Teaching English in South Korea certainly is an attractive option for many, and the motivations for doing so vary widely. Obviously the chance to experience a new culture was a strong draw for me, coupled with the glaring and troubling realization that I was not totally sure of what I wanted to do with the rest of my life. But another large part of the appeal of this profession was the opportunity to save significant amounts of money. Now, there are varying degrees of frugality that you can strive for, and personally I would put myself somewhere in the middle of the savings spectrum. I do not make many extravagant or expensive purchases (some of my friends jokingly call me a tightwad), but at the same time I am a big lover of food and drink, so I like to eat out with friends pretty regularly. Whether you are a dedicated worshiper at the alter of penny pinching, or simply a person who likes to save a few bucks here and there, one of your strongest allies in the fight for a bigger bank account is Daiso.
Daiso is one of my favorite stores in this country, and is essentially the Dollar Store of South Korea. It is a Japanese owned company, so of course I revel in alerting my patriotic students to this fact, which they often adamantly refuse to believe. Luckily for yours truly, the Daiso in my neighborhood is right across the street from my apartment, which is quite convenient. In my first weeks in Daejeon when I was trying to make my apartment somewhat livable, I was constantly making the arduous thirty-second trip. Since it is so close, I still find myself venturing in there quite often, even if I have no specific purchase in mind. It does not have the impressive selection of Home Plus or the overwhelming scale of Costco, but Daiso makes up for it with some of the best bargains around.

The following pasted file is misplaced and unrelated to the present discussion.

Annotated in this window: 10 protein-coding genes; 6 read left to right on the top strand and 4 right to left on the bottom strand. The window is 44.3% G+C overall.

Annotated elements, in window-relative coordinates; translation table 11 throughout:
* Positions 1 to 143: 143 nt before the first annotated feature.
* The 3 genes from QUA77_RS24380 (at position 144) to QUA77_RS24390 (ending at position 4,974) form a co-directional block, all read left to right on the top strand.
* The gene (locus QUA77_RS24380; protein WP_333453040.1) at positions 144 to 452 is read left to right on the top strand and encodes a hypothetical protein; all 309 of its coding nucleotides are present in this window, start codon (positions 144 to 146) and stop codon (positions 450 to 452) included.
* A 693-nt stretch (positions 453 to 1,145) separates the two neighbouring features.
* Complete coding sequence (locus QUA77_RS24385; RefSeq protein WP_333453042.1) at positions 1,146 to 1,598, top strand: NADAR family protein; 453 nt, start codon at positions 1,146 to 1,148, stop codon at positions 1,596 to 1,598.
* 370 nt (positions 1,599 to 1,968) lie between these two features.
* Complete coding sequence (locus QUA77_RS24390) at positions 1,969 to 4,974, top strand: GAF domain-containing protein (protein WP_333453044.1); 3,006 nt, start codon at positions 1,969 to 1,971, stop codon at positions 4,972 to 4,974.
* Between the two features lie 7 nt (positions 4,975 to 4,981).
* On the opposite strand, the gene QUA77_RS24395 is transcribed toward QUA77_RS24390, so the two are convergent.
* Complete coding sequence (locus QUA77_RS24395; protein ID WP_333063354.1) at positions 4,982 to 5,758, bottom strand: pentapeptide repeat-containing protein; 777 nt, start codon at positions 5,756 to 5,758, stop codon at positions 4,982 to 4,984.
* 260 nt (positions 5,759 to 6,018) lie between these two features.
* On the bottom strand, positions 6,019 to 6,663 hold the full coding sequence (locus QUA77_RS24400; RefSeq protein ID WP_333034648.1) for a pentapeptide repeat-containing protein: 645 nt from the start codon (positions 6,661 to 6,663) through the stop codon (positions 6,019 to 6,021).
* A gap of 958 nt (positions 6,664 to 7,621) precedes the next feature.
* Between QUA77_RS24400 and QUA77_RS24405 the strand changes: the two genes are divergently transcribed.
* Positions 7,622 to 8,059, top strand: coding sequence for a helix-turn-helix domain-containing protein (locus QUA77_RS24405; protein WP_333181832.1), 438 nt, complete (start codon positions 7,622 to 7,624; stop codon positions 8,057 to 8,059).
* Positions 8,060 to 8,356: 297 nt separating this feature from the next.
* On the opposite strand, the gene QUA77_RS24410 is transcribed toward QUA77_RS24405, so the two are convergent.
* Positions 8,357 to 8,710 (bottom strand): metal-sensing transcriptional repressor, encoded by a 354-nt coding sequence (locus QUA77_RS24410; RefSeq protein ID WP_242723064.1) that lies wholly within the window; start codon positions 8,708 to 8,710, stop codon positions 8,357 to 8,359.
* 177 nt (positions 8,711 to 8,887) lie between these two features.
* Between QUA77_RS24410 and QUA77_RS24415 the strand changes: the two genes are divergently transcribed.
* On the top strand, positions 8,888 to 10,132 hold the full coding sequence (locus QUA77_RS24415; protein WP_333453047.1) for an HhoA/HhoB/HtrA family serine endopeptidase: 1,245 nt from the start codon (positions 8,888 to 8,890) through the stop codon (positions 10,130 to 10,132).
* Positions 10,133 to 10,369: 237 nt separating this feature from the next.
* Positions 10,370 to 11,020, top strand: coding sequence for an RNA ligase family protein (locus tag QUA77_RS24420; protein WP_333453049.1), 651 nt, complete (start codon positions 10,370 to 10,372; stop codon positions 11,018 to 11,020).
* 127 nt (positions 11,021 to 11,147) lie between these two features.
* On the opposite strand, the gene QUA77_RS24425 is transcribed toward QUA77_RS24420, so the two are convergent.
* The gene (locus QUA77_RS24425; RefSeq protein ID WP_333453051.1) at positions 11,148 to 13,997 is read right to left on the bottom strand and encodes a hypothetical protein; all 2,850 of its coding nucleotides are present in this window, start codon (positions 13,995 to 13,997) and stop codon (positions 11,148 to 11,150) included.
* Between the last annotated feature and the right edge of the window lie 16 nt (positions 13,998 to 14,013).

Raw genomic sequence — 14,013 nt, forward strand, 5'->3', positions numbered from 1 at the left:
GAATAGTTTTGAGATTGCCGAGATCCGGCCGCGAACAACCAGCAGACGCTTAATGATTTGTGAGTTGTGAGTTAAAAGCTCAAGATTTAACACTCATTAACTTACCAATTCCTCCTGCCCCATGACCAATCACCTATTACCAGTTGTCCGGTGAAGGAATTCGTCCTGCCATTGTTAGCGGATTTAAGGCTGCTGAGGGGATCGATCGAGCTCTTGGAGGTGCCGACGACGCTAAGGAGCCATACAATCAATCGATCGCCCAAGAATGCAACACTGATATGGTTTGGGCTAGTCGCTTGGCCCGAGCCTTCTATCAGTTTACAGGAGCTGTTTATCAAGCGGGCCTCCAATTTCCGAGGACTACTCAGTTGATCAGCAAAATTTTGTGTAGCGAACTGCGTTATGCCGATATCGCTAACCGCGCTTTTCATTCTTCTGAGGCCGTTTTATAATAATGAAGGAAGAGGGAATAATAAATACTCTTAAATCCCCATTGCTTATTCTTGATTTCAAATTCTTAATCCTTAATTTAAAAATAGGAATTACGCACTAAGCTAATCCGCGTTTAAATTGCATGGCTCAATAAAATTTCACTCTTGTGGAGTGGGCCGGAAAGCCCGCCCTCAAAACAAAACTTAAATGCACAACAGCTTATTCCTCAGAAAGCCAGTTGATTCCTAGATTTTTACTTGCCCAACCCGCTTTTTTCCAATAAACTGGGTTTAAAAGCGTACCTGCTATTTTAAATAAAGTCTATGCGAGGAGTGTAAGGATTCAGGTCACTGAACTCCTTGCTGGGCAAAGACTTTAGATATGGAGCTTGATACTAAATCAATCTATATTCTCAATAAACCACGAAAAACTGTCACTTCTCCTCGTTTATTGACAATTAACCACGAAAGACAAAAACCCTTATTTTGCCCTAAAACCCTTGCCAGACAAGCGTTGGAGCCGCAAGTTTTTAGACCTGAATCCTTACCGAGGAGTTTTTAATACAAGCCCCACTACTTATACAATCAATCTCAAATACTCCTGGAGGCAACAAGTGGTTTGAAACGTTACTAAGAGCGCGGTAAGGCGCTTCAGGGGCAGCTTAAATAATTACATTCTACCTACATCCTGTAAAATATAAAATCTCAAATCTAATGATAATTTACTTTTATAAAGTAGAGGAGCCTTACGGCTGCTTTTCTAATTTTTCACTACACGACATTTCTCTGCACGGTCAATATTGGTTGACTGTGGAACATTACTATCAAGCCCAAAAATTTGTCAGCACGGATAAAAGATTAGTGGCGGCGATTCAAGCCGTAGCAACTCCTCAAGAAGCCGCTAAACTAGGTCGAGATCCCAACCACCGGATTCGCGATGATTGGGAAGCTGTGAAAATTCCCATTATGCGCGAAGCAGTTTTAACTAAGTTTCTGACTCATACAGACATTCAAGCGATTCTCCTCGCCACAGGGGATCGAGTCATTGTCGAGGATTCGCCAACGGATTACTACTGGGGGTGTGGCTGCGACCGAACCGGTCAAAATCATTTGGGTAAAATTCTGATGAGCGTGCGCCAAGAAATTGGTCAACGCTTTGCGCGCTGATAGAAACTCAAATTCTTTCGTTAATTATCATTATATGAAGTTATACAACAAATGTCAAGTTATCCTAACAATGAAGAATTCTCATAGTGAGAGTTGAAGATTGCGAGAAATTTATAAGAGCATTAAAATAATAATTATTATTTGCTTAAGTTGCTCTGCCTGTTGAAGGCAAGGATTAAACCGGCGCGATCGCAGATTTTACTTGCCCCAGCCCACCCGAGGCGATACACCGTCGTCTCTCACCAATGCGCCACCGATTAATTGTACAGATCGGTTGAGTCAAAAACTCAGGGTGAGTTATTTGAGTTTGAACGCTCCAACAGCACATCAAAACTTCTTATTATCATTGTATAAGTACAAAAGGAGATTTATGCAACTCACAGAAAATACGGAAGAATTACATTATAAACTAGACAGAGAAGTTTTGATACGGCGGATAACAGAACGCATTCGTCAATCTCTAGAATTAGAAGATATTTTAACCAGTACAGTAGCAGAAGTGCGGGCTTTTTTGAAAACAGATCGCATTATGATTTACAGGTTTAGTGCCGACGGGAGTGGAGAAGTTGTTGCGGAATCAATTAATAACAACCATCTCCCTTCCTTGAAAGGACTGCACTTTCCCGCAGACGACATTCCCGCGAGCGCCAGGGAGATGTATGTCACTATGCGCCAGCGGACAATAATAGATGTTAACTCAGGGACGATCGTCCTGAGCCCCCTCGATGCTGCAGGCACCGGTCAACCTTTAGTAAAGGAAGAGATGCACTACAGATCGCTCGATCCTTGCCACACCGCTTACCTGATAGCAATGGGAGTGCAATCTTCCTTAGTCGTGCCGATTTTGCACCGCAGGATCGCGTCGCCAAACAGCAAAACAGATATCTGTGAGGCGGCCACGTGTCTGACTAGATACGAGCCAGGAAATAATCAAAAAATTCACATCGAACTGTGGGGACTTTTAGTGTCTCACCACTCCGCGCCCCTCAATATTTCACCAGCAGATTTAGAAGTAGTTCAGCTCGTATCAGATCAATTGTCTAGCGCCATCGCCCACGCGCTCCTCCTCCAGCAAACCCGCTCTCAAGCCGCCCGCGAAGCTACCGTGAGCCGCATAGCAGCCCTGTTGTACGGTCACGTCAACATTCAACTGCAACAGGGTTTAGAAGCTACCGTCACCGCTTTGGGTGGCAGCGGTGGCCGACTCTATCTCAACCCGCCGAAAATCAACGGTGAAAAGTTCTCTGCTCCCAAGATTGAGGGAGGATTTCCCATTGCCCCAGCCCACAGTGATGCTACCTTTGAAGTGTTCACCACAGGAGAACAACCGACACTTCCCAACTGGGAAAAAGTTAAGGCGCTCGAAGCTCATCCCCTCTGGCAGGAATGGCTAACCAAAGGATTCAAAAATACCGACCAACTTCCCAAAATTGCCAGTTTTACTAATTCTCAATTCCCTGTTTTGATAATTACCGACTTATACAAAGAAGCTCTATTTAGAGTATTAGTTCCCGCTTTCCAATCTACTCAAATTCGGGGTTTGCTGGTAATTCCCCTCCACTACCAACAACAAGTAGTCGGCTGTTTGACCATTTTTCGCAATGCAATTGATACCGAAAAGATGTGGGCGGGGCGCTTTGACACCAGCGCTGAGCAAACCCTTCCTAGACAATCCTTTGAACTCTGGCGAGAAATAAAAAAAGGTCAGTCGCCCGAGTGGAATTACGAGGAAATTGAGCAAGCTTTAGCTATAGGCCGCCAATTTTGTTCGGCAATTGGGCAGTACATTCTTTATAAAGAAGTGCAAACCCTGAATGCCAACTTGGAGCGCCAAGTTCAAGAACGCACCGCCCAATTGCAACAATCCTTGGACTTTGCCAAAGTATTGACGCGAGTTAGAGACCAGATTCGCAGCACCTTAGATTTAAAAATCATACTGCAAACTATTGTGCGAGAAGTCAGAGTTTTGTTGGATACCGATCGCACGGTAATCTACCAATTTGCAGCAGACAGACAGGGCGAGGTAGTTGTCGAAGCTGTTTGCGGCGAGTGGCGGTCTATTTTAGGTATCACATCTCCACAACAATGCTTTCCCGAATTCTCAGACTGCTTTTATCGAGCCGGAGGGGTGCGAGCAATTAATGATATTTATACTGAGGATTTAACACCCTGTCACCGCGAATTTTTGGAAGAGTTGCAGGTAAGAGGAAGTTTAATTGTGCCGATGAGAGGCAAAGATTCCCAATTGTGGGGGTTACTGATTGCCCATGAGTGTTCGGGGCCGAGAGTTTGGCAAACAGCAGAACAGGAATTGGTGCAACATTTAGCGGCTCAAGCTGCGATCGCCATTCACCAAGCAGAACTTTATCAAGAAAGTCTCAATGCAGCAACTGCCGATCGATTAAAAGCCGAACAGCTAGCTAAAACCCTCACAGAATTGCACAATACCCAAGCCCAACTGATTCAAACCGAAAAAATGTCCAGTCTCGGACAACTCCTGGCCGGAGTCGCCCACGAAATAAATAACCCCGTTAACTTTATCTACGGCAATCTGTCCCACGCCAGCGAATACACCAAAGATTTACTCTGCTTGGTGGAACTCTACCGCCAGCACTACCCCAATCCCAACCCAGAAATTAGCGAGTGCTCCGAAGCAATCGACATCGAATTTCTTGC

So unless you are on a steady diet of ramen and candy bars, then Daiso is probably not where you will be stocking up on your food. But for most other necessities, it is a safe bet that Daiso will probably have you covered, and at a great price to boot. I am by no means a gourmet chef, so I do not need super high-quality kitchen supplies, and that is why I head to Daiso. Instead of dropping 25,000 won on a Homeplus pan, I will gladly shell out 5,000 won for a cheaper Daiso version. Is it necessarily the most durable pan in the world? Considering my first pan’s handle broke off within two months of purchase, I would have to answer with a resounding no. But overall I would argue it is still the better value in the long run. Daiso also has large drinking glasses, which may seem like a very normal thing, but in the country of frustratingly small drinking vessels, that is a godsend.
As a teacher, you go through a lot of tape and paper and materials of that nature. My students in particular go through tape and colored pencils and crayons at an astounding rate, meaning I am in that section of Daiso quite frequently. It is by no means the Korean version of Hobby Lobby, but it definitely gets the job done as far as I’m concerned. So if you are looking to save some money during your time teaching and living in Korea, I highly recommend heading over to your nearest Daiso to do some shopping.
Patrick Sheridan grew up in the quiet suburbs outside of Boston but always knew he wanted to explore the world. Studying abroad in Denmark while attending Elon University did not satisfy this desire, so after graduating in 2012 he decided to join Chungdahm Learning and teach English in South Korea. He loves wandering through the various neighborhoods of his city Daejeon, sampling random back-alley restaurants and attempting to communicate with the locals in his horribly broken Korean. He embraces everything Korean and looks forward to seeing everything South Korea has to offer.